Failing Comic Book Stores Set to Receive Grants
In times of economic downturn, particularly in recessions with high levels of unemployment, people do not spend money on items that are mostly considered luxuries. This includes fancier, more expensive food items, new items of clothing, or things like video games and comic books. Though for brick and mortar comic book stores, the current global pandemic has affected them in more ways than simply causing hesitation among their customer base. The shut-downs around the nation have also affected deliveries, so comic book stores are having trouble getting products to sell, even if they had people who wanted to buy them.
This is why hundreds of comic book store owners are going to be receiving grant money, hopefully so they can keep their doors open in the expectation that business will pick back up in concert with the rest of the economy.
Last month, the Comicbook United Fund was created specifically to help the struggling industry, and the Book Industry Charitable Foundation (Binc) has stated that money will be distributed to comic book stores on Tuesday, May 12, to help them keep their doors open.
To date, almost $1 million has been raised. However, the 637 verified stores across the United States will have to split this money up, which means that comic book stores could be looking at payments ranging from around $800 on the low end to $2,400 on the high end. Of course, this might be a month’s mortgage or the ability to pay a utility bill, but it’s obviously not enough money to pay employees or to solve any of their real issues. But for many stores out there, it certainly is a nice gesture that will be much appreciated and very much needed.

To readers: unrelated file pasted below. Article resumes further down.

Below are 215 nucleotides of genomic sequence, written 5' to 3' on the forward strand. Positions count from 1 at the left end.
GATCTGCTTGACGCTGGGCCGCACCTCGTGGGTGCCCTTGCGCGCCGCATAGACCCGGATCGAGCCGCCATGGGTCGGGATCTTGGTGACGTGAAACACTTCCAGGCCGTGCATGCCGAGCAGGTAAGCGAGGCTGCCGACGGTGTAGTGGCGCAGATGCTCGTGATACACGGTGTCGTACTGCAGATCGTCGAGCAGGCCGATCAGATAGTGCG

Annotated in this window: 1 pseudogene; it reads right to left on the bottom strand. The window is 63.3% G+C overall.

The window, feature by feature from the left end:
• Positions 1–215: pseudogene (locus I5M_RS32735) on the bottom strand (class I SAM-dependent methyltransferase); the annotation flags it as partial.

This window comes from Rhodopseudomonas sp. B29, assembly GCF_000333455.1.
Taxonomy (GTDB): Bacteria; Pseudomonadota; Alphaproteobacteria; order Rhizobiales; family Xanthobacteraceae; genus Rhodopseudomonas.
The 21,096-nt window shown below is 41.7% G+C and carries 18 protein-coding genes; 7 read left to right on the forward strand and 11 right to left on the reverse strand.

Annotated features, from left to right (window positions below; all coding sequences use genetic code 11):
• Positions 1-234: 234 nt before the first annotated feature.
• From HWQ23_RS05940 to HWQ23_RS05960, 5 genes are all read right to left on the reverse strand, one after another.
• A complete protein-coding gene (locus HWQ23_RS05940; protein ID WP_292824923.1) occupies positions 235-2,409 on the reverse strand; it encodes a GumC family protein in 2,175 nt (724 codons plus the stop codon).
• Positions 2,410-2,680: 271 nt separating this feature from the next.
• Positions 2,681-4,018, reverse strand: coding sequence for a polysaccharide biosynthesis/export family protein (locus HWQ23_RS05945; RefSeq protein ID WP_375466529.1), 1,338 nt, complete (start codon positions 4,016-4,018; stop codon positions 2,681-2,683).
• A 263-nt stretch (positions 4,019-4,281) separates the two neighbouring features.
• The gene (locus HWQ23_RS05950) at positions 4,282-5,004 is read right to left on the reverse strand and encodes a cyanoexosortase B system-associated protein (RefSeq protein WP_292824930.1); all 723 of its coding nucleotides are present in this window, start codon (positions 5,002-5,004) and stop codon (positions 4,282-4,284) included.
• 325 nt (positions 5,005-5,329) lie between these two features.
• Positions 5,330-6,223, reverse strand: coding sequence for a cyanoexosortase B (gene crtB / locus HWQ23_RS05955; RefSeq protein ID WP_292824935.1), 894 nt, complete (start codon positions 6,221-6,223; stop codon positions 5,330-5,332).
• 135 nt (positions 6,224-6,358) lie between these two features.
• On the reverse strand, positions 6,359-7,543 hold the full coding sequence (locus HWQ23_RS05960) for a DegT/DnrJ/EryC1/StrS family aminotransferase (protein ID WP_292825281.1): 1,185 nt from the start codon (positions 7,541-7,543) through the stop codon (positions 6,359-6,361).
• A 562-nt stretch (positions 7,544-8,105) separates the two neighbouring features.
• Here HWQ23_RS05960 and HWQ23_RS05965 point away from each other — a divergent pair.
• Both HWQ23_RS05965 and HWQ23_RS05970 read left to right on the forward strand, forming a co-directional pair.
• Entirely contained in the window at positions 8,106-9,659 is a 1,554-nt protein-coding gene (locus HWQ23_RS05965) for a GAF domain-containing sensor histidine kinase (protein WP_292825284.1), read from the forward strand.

According to Binc, they know full well that this money is only a stopgap and that it’s not accomplishing much. However, they do claim that it will help comic book stores with mortgages, food and other necessities. For a lot of comic book store owners, they’re unable to file for unemployment benefits, as technically they were not employees. As business owners, they are not on the long list of people who are receiving the $600 per week in federal funds. It’s a bit of a punch of irony here. Employees who had to be let go from a comic book store can get 60% of their paycheck from the state, plus an additional $600 weekly from the federal government, while owners have to make do with only a possible one-time stimulus payment.
It's not anything media really takes time to discuss, but small business owners not being able to collect the same level of benefits is something that threatens to cripple the economy a lot quicker and for a lot longer than employees being laid off. Though for the comic book industry in totality, even throwing more money on the issue might not even begin to solve it. There are things much deeper at play.
More Than Grants May Be Needed
According to many experts, comic books as an industry was already very much struggling before the novel coronavirus reared its ugly head and caused all of these lock-down orders and mass numbers of unemployed people. With big-name comics’ brands like Marvel refusing to cater to their audience so they could instead brand themselves as progressive, series in the works like “She Hulk” and the “New Warriors” projects purposefully alienated a majority of their audiences in favor of making a sociopolitical statement.
While the people in charge of these huge companies can more than afford to make those decisions for political clout and never feel the sting, it threatens to put thousands of comic book store owners out of business, as instead of exciting, in-demand comics being created and shipped, the industry relying upon storytelling through printed-page art is seemingly trying to emulate Netflix and other streaming services by injecting their progressive politics into the pages.
With Netflix, for example, you pay for a subscription and there are tens of thousands of watch options. You don’t like the “New Warriors” show? Simple; watch something else. With print media, it’s a bit different. You’re only getting what’s inside of one comic book, so if all the comic books are bad, they do not sell, which means the stores aren’t making money. No one has to be a mathematician to make this add up.
Hopefully the grants will help, though it’s fairly clear that they’re only a temporary measure.
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